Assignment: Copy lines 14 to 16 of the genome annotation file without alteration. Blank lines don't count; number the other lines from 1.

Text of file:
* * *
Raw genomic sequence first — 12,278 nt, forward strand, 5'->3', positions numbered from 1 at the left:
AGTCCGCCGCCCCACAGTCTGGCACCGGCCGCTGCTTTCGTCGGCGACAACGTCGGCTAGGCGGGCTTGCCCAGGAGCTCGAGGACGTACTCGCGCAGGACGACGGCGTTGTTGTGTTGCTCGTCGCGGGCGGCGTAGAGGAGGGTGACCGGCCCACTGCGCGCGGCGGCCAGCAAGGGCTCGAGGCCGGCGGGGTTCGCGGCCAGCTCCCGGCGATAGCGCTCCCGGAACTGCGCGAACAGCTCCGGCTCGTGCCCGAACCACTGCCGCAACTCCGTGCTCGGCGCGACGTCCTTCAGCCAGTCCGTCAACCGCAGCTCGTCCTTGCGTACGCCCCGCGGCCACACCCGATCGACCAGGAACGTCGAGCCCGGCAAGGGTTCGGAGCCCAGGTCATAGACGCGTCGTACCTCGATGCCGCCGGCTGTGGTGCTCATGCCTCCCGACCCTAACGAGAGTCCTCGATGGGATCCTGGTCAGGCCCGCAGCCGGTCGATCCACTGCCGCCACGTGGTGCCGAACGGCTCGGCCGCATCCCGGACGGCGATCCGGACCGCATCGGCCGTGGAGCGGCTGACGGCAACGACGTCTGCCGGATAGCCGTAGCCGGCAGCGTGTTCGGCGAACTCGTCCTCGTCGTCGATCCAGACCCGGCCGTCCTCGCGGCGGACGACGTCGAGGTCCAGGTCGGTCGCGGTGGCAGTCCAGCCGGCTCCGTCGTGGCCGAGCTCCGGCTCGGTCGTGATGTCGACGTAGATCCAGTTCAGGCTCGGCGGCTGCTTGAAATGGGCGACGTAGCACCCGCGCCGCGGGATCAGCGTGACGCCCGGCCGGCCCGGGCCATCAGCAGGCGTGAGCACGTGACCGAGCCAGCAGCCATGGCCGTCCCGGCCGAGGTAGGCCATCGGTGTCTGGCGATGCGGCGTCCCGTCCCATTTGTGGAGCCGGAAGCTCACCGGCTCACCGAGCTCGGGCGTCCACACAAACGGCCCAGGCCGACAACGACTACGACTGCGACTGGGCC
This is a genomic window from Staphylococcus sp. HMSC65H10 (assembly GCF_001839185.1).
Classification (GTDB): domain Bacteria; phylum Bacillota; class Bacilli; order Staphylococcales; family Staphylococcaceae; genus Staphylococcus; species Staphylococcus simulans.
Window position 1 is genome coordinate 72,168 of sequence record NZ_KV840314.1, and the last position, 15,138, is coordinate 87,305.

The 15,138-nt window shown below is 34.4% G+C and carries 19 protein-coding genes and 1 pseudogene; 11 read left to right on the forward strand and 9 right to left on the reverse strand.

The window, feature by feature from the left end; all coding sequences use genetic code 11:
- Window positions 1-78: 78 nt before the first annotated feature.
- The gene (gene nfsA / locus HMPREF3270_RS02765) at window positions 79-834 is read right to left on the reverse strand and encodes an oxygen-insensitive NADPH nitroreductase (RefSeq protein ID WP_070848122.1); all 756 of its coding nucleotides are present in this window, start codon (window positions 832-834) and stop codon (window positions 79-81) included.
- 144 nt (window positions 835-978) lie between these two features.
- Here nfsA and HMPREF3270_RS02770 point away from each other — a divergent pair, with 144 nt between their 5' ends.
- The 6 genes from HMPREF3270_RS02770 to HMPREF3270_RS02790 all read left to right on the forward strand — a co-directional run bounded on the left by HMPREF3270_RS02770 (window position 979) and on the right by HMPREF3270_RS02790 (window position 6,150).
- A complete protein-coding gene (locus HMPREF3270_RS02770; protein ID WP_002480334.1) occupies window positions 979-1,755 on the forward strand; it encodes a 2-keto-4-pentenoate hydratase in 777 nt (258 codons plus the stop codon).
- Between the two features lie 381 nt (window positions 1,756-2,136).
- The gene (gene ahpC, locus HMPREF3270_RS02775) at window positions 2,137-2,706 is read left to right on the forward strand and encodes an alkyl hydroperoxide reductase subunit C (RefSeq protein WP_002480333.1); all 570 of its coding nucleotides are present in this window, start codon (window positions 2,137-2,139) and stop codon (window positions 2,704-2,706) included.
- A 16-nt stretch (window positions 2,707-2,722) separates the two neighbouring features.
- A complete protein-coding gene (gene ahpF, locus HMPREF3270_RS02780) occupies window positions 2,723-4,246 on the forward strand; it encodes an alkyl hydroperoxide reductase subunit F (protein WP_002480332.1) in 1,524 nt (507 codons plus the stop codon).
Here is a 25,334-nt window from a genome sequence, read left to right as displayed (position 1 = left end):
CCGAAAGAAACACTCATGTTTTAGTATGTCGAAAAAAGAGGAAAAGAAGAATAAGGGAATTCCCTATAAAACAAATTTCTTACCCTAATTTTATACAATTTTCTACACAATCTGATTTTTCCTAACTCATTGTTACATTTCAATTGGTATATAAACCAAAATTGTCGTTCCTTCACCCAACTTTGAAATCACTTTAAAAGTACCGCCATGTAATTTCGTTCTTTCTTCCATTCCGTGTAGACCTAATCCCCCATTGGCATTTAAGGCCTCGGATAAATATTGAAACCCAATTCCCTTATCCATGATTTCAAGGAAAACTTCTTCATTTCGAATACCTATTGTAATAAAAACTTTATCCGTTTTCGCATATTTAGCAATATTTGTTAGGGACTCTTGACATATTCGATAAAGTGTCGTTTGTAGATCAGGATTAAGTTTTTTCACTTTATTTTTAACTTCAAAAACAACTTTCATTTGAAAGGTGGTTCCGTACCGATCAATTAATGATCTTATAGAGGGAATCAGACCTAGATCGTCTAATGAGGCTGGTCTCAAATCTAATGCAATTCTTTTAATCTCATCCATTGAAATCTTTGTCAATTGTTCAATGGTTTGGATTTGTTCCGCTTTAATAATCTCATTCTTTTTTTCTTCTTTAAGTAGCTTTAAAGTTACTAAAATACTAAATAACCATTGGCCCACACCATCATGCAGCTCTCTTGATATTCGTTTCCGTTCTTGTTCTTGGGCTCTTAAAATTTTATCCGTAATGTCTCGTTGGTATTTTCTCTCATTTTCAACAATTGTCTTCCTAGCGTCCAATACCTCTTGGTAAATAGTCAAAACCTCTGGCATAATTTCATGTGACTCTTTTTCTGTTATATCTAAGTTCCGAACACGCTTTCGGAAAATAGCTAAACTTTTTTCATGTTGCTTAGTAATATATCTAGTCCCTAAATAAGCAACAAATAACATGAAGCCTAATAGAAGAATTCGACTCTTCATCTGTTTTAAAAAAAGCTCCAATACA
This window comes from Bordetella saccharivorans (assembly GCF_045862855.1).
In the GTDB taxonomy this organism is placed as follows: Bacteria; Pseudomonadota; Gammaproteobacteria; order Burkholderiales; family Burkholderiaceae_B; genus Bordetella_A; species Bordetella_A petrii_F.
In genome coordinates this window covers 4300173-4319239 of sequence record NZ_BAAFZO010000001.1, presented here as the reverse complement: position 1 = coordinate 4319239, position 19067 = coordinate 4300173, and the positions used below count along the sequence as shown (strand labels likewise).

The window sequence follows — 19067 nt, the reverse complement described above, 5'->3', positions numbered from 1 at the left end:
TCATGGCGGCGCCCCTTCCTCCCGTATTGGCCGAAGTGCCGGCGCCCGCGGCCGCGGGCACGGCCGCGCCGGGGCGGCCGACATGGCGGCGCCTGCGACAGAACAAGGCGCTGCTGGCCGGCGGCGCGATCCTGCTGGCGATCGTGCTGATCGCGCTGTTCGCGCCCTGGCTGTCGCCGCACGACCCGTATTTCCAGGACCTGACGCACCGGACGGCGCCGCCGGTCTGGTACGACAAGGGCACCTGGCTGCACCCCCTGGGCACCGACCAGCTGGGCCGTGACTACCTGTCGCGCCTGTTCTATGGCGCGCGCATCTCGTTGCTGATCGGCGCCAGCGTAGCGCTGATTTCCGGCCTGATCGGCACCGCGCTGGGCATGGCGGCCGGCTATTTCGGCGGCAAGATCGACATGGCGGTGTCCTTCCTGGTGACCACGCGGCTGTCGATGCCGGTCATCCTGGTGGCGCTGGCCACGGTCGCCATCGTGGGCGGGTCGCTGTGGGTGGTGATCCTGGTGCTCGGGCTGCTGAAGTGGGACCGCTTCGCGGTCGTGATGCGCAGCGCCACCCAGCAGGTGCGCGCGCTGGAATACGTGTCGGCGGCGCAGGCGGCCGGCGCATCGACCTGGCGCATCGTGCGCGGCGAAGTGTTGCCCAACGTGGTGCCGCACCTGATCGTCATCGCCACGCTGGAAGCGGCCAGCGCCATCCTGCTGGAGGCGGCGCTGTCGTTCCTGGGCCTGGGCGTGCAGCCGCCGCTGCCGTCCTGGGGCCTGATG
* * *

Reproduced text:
- Between the two features lie 381 nt (window positions 1,756-2,136).
- The gene (gene ahpC, locus HMPREF3270_RS02775) at window positions 2,137-2,706 is read left to right on the forward strand and encodes an alkyl hydroperoxide reductase subunit C (RefSeq protein WP_002480333.1); all 570 of its coding nucleotides are present in this window, start codon (window positions 2,137-2,139) and stop codon (window positions 2,704-2,706) included.
- A 16-nt stretch (window positions 2,707-2,722) separates the two neighbouring features.